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Linguistics Research Seminar Series: Case Alternations in Ancient Greek Passives and the Typology of Case

Date
Time
11:15
Location
Jordanstown campus

17E25
Organiser
Christina Sevdali
Contact details
c.sevdali@ulster.ac.uk
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Case Alternations in Ancient Greek Passives and the Typology of Case. Work of Christina Sevdali (Ulster University) and Elena Anagnostopoulou (University of Crete)

This talk presents and discusses evidence that genitive and dative objects regularly become nominative in Ancient Greek passives of monotransitives and ditransitives. This is a typologically and theoretically significant state of affairs for two reasons: (i) As is well-known, non-accusative objects are, in many languages, not allowed to enter into Case alternations, a fact which has been accounted for in the GB/ Principles & Parameters literature on the basis of the assumption that non-accusative objects – prototypically datives - bear inherent, lexical or quirky Case. By the same reasoning, Ancient Greek genitives and datives must be concluded to have structural Case. (ii) Even in languages where Dat-Nom alternations do obtain, they are often limited to ditransitives, a fact which can been taken to suggest that dative qualifies as structural Case only in ditransitives.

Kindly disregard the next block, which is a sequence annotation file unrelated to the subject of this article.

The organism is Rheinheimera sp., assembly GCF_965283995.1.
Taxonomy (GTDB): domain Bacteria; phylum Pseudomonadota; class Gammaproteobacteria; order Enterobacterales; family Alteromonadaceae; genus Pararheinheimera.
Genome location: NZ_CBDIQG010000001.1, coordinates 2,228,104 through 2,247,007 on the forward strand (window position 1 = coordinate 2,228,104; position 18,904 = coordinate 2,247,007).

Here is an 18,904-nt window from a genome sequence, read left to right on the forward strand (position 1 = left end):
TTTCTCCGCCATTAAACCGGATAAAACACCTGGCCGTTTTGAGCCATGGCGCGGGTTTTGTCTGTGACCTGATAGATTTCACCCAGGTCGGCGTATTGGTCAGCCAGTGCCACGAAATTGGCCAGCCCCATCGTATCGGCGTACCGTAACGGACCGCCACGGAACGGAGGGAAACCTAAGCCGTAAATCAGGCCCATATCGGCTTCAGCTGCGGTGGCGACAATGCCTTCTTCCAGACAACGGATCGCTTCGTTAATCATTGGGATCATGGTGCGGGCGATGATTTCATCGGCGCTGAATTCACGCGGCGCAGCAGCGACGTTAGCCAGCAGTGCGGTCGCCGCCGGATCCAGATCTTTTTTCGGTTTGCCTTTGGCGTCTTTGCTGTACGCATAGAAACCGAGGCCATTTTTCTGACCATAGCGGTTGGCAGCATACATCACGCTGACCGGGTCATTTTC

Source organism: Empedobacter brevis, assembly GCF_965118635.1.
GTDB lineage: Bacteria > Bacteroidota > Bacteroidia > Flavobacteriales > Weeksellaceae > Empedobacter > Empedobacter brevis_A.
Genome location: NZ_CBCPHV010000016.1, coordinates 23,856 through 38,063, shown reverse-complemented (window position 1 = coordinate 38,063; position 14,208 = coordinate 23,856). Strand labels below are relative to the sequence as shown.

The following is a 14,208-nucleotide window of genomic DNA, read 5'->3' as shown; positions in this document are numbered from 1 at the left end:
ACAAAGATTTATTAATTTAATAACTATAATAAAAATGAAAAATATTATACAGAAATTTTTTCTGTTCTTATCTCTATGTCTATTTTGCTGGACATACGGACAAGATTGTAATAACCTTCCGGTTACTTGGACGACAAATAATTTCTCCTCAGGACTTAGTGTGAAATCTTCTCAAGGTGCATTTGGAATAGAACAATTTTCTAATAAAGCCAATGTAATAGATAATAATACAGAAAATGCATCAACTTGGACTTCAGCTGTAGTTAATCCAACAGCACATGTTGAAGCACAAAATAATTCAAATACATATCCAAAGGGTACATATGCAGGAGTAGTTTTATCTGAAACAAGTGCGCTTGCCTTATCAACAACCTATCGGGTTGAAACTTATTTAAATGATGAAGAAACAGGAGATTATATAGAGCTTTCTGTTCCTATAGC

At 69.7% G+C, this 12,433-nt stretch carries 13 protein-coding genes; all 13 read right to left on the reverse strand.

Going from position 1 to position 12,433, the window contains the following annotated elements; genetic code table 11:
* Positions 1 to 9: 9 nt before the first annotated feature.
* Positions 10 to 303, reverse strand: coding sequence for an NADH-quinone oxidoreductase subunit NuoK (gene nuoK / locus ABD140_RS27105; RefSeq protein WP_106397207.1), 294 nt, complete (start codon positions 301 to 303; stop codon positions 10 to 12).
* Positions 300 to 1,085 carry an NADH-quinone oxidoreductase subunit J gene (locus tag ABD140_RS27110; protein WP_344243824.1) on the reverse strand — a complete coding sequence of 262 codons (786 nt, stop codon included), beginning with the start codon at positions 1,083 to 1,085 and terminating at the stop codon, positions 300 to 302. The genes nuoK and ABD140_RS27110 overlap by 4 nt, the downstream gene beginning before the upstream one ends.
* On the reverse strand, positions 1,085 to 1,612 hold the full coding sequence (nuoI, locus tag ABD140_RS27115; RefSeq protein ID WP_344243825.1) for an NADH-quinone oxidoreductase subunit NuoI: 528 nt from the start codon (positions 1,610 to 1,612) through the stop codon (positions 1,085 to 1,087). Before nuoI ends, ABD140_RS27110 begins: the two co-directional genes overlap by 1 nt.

A language like Ancient Greek which allows genitive and dative objects to become nominative in all passives (monotransitives and ditransitives) shows that it is, in principle, possible to have a linguistic system where genitive and dative qualify as structural Cases in all syntactic contexts. Case-theories must be designed in such a way as to allow for this option. We argue for an analysis of Case alternations which combines the view that alternating datives and genitives enter the formal operation Agree due to an uninterpretable Case feature with a morphological case approach to the distribution of overt case morphology. We furthermore compare Ancient Greek Dat-Nom and Gen-Nom alternations in passives to Icelandic Dat-Nom and Gen-Nom alternations in middles, pointing to a number of interesting differences in the two types of alternations which depend on (i) the types of dative arguments entering Agree, (ii) the verbal head (Voice or v) entering Agree with dative objects and (iii) the rules of dependent case assignment in connection to the role of nominative in the two languages.

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